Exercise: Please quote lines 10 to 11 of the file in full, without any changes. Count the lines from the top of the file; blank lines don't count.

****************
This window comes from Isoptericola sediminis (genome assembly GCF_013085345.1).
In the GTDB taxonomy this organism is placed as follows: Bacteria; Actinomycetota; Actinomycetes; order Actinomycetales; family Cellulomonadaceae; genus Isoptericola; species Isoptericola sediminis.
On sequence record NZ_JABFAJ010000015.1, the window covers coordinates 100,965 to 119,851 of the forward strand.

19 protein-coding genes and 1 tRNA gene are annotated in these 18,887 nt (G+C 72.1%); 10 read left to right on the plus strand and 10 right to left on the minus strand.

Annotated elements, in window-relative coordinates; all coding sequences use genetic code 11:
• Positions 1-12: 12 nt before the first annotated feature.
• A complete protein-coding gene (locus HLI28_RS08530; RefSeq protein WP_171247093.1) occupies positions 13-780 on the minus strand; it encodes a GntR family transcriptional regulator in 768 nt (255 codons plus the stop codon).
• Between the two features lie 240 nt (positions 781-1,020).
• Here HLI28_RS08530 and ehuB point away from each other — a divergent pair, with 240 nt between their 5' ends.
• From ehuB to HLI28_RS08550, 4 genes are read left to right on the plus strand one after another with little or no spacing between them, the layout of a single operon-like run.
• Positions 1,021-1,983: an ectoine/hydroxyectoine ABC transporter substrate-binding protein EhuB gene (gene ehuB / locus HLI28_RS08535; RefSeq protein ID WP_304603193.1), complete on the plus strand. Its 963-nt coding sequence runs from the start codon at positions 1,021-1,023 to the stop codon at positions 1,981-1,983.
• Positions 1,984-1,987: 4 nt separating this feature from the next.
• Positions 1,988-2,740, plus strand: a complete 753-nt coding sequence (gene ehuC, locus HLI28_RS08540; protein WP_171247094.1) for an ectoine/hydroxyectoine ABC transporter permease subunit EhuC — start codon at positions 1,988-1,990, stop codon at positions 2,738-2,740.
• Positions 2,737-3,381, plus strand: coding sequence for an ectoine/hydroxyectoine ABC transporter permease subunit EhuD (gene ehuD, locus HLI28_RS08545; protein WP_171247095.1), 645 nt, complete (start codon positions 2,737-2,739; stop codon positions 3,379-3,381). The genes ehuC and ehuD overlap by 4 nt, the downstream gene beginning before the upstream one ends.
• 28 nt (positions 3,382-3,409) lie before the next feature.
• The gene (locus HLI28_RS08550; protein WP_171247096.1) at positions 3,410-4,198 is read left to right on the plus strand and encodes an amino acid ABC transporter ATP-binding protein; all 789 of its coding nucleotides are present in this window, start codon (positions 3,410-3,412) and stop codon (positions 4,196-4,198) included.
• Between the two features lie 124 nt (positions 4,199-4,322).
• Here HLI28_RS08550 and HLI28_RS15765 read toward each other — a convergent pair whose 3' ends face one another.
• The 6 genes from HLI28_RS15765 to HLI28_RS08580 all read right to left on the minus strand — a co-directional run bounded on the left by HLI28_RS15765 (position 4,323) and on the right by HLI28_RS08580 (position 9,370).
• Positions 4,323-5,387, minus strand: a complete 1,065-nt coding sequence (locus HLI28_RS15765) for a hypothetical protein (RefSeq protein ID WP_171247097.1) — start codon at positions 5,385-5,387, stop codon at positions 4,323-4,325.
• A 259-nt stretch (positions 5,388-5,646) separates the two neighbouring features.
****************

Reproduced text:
• From ehuB to HLI28_RS08550, 4 genes are read left to right on the plus strand one after another with little or no spacing between them, the layout of a single operon-like run.
• Positions 1,021-1,983: an ectoine/hydroxyectoine ABC transporter substrate-binding protein EhuB gene (gene ehuB / locus HLI28_RS08535; RefSeq protein ID WP_304603193.1), complete on the plus strand. Its 963-nt coding sequence runs from the start codon at positions 1,021-1,023 to the stop codon at positions 1,981-1,983.